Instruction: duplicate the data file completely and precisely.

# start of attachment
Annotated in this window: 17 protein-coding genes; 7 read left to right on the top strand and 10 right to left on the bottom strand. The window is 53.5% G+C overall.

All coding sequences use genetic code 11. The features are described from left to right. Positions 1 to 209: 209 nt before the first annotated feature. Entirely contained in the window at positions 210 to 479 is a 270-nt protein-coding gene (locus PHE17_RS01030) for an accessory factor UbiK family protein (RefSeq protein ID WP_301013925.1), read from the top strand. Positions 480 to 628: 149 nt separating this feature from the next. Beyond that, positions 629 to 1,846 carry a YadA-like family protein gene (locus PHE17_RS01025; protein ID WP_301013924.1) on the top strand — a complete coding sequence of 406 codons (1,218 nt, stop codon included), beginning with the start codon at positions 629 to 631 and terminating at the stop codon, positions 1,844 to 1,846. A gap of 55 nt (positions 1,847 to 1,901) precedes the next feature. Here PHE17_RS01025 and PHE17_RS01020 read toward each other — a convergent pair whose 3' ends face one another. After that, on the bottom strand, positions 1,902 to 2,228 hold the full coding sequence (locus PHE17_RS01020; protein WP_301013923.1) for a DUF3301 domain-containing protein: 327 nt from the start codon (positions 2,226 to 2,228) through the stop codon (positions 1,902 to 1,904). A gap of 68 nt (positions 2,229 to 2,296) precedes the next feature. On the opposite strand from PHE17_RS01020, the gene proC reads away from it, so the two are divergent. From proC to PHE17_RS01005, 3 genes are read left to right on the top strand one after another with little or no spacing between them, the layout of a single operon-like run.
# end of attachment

Annotated in this window: 17 protein-coding genes; 7 read left to right on the top strand and 10 right to left on the bottom strand. The window is 53.5% G+C overall.

All coding sequences use genetic code 11. The features are described from left to right. Positions 1 to 209: 209 nt before the first annotated feature. Entirely contained in the window at positions 210 to 479 is a 270-nt protein-coding gene (locus PHE17_RS01030) for an accessory factor UbiK family protein (RefSeq protein ID WP_301013925.1), read from the top strand. Positions 480 to 628: 149 nt separating this feature from the next. Beyond that, positions 629 to 1,846 carry a YadA-like family protein gene (locus PHE17_RS01025; protein ID WP_301013924.1) on the top strand — a complete coding sequence of 406 codons (1,218 nt, stop codon included), beginning with the start codon at positions 629 to 631 and terminating at the stop codon, positions 1,844 to 1,846. A gap of 55 nt (positions 1,847 to 1,901) precedes the next feature. Here PHE17_RS01025 and PHE17_RS01020 read toward each other — a convergent pair whose 3' ends face one another. After that, on the bottom strand, positions 1,902 to 2,228 hold the full coding sequence (locus PHE17_RS01020; protein WP_301013923.1) for a DUF3301 domain-containing protein: 327 nt from the start codon (positions 2,226 to 2,228) through the stop codon (positions 1,902 to 1,904). A gap of 68 nt (positions 2,229 to 2,296) precedes the next feature. On the opposite strand from PHE17_RS01020, the gene proC reads away from it, so the two are divergent. From proC to PHE17_RS01005, 3 genes are read left to right on the top strand one after another with little or no spacing between them, the layout of a single operon-like run.